Lester Smith

27 December 1916–17 February 1994 (Age 77)
Junction, Kimble, Texas, United States

The Life of Lester

When Lester Smith was born on 27 December 1916, his father, John Wiley Smith, was 49 and his mother, Mattie Leta Meredith, was 26. He lived in Justice Precinct 1, San Saba, Texas, United States in 1930. He died on 17 February 1994, in Junction, Kimble, Texas, United States, at the age of 77.

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Family Time Line

John Wiley Smith
1867–1942
Mattie Leta Meredith
1890–1923
Willie B Smith
1903–
Albert W Smith
1911–
Dixie L Smith
1914–
Olney Burrell Smith
1915–1983
Lester Smith
1916–1994
Elsie Bell Smith
1918–2008
Willie O Smith
1921–2008

Parents and Siblings

    John Wiley Smith

    Male1867–1942Male

    Mattie Leta Meredith

    Female1890–1923Female

siblings

(7)

    Willie B Smith

    Male1903–Male

    Albert W Smith

    Male1911–Male

    Dixie L Smith

    Female1914–Female

    Olney Burrell Smith

    Male1915–1983Male

    Male1916–1994Male

+2 More Children

World Events (8)

1917

Age 1

U.S. intervenes in World War I, rejects membership of League of Nations.
1929 · The Great Depression Arrives

Age 13

Like most of the country, the economy of Texas suffered greatly after the Stock Market Crash of 1929. Thousands of city workers were suddenly unemployed and relied on a variety of government relief programs; unemployed Mexican citizens were required to take one-way bus tickets to Mexico.
1937 · The Neutrality Act

Age 21

The Neutrality Acts were passed in response to the growing conflicts in Europe and Asia during the time leading up to World War II. The primary purpose was so the US wouldn't engage in any more foreign conflicts. Most of the Acts were repealed in 1941 when the Japanese attacked Pearl Harbor.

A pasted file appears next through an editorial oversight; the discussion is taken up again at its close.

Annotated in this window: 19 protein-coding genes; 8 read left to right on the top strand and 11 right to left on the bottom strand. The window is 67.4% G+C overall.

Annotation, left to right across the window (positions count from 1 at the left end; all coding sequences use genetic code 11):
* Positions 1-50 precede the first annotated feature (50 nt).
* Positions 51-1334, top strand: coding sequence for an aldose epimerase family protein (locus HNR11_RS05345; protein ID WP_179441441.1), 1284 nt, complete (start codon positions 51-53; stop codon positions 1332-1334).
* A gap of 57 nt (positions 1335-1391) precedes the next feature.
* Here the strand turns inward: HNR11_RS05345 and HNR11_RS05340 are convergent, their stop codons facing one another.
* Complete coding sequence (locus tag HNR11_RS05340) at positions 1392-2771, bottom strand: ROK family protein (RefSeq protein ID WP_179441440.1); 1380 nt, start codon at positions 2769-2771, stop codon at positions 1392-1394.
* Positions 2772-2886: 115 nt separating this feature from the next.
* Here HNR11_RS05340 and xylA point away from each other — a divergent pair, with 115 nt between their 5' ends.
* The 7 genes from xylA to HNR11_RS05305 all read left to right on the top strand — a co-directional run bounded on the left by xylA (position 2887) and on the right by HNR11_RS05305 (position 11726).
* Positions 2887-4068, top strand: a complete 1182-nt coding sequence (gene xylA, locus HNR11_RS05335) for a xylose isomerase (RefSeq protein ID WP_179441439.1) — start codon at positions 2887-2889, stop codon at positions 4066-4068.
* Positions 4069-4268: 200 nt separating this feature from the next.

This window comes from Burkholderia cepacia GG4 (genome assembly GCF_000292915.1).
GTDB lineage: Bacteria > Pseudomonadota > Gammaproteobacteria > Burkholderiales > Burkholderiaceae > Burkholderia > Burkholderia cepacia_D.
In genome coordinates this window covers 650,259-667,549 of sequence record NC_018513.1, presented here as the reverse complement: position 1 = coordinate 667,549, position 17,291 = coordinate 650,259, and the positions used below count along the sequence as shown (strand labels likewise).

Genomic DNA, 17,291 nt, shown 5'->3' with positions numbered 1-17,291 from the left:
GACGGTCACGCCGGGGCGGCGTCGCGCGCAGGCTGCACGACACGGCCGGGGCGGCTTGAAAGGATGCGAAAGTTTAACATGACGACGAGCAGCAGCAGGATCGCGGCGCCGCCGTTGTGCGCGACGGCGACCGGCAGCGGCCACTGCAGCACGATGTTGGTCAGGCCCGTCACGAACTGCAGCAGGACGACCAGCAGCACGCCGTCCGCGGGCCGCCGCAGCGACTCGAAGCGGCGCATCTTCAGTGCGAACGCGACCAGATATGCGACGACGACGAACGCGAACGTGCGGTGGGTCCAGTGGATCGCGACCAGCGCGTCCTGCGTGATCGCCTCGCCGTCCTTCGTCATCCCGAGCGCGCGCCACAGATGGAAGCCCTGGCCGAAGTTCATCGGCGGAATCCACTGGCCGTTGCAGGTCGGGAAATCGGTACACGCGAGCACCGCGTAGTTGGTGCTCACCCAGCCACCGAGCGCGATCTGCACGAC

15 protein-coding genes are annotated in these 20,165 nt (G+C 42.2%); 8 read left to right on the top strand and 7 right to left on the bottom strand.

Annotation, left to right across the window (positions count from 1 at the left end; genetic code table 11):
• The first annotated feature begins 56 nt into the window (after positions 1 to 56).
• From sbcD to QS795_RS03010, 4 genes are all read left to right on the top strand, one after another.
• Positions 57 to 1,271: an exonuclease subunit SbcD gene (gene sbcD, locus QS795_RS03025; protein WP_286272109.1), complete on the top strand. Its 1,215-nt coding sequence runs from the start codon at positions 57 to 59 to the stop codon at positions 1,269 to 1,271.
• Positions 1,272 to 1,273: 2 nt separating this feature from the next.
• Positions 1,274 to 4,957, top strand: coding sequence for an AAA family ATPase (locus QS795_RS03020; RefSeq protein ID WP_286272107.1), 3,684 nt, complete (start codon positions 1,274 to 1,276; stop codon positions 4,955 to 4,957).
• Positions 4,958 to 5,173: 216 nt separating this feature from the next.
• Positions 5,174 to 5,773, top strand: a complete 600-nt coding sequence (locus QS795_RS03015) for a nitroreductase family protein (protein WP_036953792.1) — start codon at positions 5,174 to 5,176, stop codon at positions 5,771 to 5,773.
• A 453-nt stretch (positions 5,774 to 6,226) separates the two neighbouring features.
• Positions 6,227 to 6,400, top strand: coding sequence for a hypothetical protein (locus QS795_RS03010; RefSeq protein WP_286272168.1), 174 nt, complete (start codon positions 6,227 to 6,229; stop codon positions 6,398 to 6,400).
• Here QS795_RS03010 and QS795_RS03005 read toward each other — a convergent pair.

Name Meaning

English: occupational name for a worker in metal, from Middle English smith (Old English smið, probably a derivative of smītan ‘to strike, hammer’). Metalworking was one of the earliest occupations for which specialist skills were required, and its importance ensured that this term and its equivalents were perhaps the most widespread of all occupational surnames in Europe. Medieval smiths were important not only in making horseshoes, plowshares, and other domestic articles, but above all for their skill in forging swords, other weapons, and armor. This is the most frequent of all American surnames; it has also absorbed, by assimilation and translation, cognates and equivalents from many other languages (for forms, see Hanks and Hodges 1988 ).

Dictionary of American Family Names © Patrick Hanks 2003, 2006.

Possible Related Names

Sources (1)

  • Lester M Smith in household of John W Smith, "United States Census, 1930"

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